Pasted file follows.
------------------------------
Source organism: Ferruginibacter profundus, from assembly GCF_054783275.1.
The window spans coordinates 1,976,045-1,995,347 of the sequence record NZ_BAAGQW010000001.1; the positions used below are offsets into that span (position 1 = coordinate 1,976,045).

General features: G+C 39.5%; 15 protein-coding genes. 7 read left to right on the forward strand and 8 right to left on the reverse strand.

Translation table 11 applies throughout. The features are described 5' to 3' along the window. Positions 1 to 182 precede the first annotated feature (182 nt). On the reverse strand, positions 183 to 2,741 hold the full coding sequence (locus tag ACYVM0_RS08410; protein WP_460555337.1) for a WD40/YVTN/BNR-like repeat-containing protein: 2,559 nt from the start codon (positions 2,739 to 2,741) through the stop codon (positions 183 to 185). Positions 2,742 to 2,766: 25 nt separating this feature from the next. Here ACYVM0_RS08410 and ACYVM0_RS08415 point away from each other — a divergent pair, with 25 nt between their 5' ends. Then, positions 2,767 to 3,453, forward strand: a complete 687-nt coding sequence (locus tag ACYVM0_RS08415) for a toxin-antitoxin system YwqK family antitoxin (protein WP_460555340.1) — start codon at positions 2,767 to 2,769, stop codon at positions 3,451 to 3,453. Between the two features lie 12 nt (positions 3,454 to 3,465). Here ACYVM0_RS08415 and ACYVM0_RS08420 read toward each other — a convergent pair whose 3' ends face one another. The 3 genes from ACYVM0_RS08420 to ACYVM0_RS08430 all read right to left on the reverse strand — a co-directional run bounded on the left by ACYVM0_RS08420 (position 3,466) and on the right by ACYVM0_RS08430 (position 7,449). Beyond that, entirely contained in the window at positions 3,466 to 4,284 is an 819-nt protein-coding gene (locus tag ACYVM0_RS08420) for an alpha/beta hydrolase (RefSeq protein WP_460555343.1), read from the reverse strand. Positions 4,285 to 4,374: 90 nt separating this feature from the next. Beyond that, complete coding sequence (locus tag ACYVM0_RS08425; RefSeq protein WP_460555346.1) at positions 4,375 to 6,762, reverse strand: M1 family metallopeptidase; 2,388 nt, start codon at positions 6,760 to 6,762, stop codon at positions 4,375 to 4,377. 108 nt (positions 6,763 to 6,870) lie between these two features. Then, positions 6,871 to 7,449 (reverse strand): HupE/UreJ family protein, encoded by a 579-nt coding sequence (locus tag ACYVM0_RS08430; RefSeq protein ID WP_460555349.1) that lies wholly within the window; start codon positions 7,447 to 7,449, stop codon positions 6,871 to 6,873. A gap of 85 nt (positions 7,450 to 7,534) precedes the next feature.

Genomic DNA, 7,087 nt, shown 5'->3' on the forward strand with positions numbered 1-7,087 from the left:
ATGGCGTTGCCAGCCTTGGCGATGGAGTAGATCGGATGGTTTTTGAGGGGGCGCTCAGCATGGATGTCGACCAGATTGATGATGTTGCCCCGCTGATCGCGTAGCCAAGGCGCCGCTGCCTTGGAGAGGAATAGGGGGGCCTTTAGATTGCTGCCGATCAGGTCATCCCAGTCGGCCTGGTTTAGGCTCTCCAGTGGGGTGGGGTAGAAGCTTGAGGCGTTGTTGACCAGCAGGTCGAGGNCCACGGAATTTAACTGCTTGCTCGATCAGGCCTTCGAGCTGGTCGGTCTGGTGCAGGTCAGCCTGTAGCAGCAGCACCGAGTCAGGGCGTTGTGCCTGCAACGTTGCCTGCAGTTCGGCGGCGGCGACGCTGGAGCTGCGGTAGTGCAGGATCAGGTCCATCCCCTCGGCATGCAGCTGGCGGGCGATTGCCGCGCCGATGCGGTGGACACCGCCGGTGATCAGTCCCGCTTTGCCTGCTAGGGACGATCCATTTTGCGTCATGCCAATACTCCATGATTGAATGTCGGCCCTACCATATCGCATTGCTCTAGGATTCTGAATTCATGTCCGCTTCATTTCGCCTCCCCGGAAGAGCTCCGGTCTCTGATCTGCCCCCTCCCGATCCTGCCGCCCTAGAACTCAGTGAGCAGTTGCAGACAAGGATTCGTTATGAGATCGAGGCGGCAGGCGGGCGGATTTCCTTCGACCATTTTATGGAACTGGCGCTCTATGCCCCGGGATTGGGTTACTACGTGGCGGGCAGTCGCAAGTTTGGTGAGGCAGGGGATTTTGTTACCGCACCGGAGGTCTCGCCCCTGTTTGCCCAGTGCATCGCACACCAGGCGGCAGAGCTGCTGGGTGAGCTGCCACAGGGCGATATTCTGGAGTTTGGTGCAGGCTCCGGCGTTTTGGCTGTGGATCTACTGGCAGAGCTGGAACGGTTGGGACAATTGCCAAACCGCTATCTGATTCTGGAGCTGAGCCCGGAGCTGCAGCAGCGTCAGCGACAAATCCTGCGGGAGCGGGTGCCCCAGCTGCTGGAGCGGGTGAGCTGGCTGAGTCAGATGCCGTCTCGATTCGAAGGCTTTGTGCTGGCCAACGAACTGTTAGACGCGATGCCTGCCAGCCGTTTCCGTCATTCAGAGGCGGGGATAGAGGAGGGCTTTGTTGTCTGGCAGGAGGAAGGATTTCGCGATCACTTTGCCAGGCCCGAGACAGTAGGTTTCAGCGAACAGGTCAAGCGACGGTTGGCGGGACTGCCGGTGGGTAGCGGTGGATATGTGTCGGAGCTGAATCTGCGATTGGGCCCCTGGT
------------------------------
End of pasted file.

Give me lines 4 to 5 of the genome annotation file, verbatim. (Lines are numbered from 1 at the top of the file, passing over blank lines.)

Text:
Translation table 11 applies throughout. The features are described 5' to 3' along the window. Positions 1 to 182 precede the first annotated feature (182 nt). On the reverse strand, positions 183 to 2,741 hold the full coding sequence (locus tag ACYVM0_RS08410; protein WP_460555337.1) for a WD40/YVTN/BNR-like repeat-containing protein: 2,559 nt from the start codon (positions 2,739 to 2,741) through the stop codon (positions 183 to 185). Positions 2,742 to 2,766: 25 nt separating this feature from the next. Here ACYVM0_RS08410 and ACYVM0_RS08415 point away from each other — a divergent pair, with 25 nt between their 5' ends. Then, positions 2,767 to 3,453, forward strand: a complete 687-nt coding sequence (locus tag ACYVM0_RS08415) for a toxin-antitoxin system YwqK family antitoxin (protein WP_460555340.1) — start codon at positions 2,767 to 2,769, stop codon at positions 3,451 to 3,453. Between the two features lie 12 nt (positions 3,454 to 3,465). Here ACYVM0_RS08415 and ACYVM0_RS08420 read toward each other — a convergent pair whose 3' ends face one another. The 3 genes from ACYVM0_RS08420 to ACYVM0_RS08430 all read right to left on the reverse strand — a co-directional run bounded on the left by ACYVM0_RS08420 (position 3,466) and on the right by ACYVM0_RS08430 (position 7,449). Beyond that, entirely contained in the window at positions 3,466 to 4,284 is an 819-nt protein-coding gene (locus tag ACYVM0_RS08420) for an alpha/beta hydrolase (RefSeq protein WP_460555343.1), read from the reverse strand. Positions 4,285 to 4,374: 90 nt separating this feature from the next. Beyond that, complete coding sequence (locus tag ACYVM0_RS08425; RefSeq protein WP_460555346.1) at positions 4,375 to 6,762, reverse strand: M1 family metallopeptidase; 2,388 nt, start codon at positions 6,760 to 6,762, stop codon at positions 4,375 to 4,377. 108 nt (positions 6,763 to 6,870) lie between these two features. Then, positions 6,871 to 7,449 (reverse strand): HupE/UreJ family protein, encoded by a 579-nt coding sequence (locus tag ACYVM0_RS08430; RefSeq protein ID WP_460555349.1) that lies wholly within the window; start codon positions 7,447 to 7,449, stop codon positions 6,871 to 6,873. A gap of 85 nt (positions 7,450 to 7,534) precedes the next feature.

Genomic DNA, 7,087 nt, shown 5'->3' on the forward strand with positions numbered 1-7,087 from the left: